MIAMI -- Security research teams monitoring the relative strength and activity of some of the world's largest botnets are confined by legal restraints making them virtually powerless to stop them, according to a researcher at Kaspersky
- Vitaly Kamluk, Chief Security Expert, Kaspersky Lab Japan
The botnet ecosystem is flourishing as a result of ineffective measures being undertaken by security researchers to get them shut down, Vitaly Kamluk, chief security expert at Kaspersky, told hundreds of incident response team members, Wednesday, at the Forum of Incident Response and Security Teams (FIRST) Conference 2010. Kamluk painted a bleak picture of the rising sophistication of botnets and the underground business environment that fuels them.
"We have to do more and more on the technical side," Kamluk said. "We have to introduce more technical solutions to break the loop and destroy the infrastructures that make the malware usable."
Kamluk explained how cybercriminals have undertaken measures to oversee deal making between the botnet owners and the users who are renting them out. A guarantor or mediator, who typically is the owner of an established Web forum for cybercriminal activity, oversees deals and gets a cut of the action. The goal is to build a level of trust between the two and rule out cheaters who don't pay for the botnet services, he said.
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"Guarantors kind of have respect and a profile," Kamluk said. "They're more trusted than a newly registered person on the forum and they provide the reliability of the deal."
The underlying botnet technologies and the underground market are a cycle of activity that needs to be broken, before it grows out of control, Kamluk said. The technology is available to cut off command and control capabilities and sanitize infected machines that makeup a botnet. But some experts question the ethics of the activity. Legally, court judges want to know who is liable for the action in the event something goes wrong. And since the activity involves similar actions that cybercriminals undertake to infect machines, it's difficult to determine cybercriminal activity from activity undertaken by security teams. Legal efforts to take out rogue ISPs hosting botnet and other nefarious activity show only limited success.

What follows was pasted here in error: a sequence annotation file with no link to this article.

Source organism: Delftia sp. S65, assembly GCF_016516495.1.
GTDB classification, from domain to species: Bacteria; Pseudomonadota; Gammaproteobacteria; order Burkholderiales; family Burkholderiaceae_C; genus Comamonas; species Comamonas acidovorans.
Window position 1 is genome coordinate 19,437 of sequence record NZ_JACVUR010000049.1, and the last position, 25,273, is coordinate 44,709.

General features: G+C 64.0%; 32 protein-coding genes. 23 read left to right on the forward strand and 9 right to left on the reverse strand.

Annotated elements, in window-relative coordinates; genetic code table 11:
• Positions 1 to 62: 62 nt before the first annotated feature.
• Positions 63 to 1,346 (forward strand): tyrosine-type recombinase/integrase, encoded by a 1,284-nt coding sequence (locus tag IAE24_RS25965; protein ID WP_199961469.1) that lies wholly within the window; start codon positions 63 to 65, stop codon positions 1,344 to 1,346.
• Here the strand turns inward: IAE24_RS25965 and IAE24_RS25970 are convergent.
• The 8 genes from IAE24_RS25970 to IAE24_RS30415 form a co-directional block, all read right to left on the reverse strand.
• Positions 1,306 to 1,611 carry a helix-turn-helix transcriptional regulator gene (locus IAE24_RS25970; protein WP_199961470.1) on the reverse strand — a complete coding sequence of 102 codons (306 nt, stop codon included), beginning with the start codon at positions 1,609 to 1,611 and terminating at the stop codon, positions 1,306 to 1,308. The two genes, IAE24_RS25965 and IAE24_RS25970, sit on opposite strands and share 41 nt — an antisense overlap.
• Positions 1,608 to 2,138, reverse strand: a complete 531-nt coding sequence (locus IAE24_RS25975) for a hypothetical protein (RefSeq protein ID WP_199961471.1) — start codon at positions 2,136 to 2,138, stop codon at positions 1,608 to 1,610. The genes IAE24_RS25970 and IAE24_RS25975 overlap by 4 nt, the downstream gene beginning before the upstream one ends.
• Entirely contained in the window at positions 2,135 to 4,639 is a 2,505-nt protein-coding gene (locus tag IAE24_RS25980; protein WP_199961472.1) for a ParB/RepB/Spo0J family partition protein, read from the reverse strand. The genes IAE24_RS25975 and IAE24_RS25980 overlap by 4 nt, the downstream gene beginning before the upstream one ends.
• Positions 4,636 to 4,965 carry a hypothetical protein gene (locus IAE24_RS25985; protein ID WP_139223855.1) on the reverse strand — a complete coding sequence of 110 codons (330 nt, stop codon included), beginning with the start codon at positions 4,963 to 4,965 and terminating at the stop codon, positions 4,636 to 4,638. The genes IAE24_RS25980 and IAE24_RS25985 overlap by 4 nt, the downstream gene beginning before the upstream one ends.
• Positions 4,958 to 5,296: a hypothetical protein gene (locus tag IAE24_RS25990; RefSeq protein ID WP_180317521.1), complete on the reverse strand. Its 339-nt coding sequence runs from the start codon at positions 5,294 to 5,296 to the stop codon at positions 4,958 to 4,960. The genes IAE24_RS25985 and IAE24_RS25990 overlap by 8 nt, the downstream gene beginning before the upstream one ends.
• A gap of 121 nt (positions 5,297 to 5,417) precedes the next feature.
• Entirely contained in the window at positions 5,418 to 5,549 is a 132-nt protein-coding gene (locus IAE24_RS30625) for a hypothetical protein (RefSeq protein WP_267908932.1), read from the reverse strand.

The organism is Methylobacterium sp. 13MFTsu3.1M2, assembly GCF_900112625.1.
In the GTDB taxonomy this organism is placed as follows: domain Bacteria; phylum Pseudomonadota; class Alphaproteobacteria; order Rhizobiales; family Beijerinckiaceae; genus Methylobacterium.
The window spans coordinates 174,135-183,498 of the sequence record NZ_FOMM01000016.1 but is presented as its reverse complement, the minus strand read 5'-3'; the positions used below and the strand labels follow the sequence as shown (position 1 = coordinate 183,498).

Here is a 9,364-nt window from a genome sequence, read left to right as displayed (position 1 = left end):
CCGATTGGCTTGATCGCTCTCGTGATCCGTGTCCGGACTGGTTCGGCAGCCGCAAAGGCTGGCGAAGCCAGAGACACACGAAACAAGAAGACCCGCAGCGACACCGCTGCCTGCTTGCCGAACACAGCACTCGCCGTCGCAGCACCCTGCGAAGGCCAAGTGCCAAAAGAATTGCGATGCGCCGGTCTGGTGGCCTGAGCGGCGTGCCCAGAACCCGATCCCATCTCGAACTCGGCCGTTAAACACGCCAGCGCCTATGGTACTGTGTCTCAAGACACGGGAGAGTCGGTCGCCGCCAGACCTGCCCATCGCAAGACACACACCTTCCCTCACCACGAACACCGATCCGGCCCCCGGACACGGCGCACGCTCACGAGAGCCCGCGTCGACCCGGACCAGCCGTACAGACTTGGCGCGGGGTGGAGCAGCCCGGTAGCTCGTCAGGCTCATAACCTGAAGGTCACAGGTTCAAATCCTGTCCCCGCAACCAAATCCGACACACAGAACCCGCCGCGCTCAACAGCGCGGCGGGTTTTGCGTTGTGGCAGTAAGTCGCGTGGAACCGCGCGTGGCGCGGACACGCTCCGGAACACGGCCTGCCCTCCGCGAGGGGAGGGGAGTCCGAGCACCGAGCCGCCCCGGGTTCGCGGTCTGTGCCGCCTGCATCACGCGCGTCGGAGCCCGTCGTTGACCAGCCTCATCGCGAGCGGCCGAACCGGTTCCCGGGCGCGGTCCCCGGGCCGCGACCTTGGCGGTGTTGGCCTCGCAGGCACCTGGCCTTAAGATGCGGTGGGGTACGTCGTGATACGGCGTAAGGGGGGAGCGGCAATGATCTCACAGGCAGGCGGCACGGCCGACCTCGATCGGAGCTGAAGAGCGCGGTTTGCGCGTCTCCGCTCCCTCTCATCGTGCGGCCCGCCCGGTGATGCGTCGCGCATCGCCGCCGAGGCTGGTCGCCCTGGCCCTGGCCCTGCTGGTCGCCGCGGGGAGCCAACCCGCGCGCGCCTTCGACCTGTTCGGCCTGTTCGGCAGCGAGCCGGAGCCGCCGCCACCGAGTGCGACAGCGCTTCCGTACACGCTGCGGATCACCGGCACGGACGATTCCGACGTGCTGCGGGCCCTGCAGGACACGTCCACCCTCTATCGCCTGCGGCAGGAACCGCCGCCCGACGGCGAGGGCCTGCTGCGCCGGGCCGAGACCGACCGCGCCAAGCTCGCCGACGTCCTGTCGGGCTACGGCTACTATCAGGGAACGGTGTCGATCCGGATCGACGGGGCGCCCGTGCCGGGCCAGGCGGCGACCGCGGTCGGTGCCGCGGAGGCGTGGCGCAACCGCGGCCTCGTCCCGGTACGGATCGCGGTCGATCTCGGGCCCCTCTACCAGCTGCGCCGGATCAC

In the case of Gumblar, an FTP password stealing Trojan that spreads like a botnet, infecting up to 12,000 Web servers without human interaction, researchers have found a backdoor that would essentially help them sanitize Gumblar infected servers making it unusable.
"It would take us five minutes to clean 12,000 Web servers, but this is unauthorized and not legal so we don't do it," Kamluk said.
Botnet expert Jose Nazario of Arbor Networks painted a similar bleak outlook about botnets designed to carry out denial-of-service (DoS) attacks. The botnets are controlled by three or four different groups and the cost of blocking and investigating them is continually rising, Nazario said.
"The challenge is serious and we don't have a very good response," Nazario said in a presentation to FIRST attendees. "The window is wide open for the attacker to start attacking when he or she wants to."
Conficker, a well-known quickly spreading worm, is believed to have infected more than 7 million machines. Research teams continue to block its command and control lines. Torpig or Sinowal, a botnet that steals banking credentials has a sophisticated algorithm using search trends and other methods to determine a drive-by-download domain. As a result, it is only being intermittently blocked by trying to find the domain names that it uses.
"The burden is now on us as defenders to try and reverse engineer and manage this in the domain name space," Nazario said.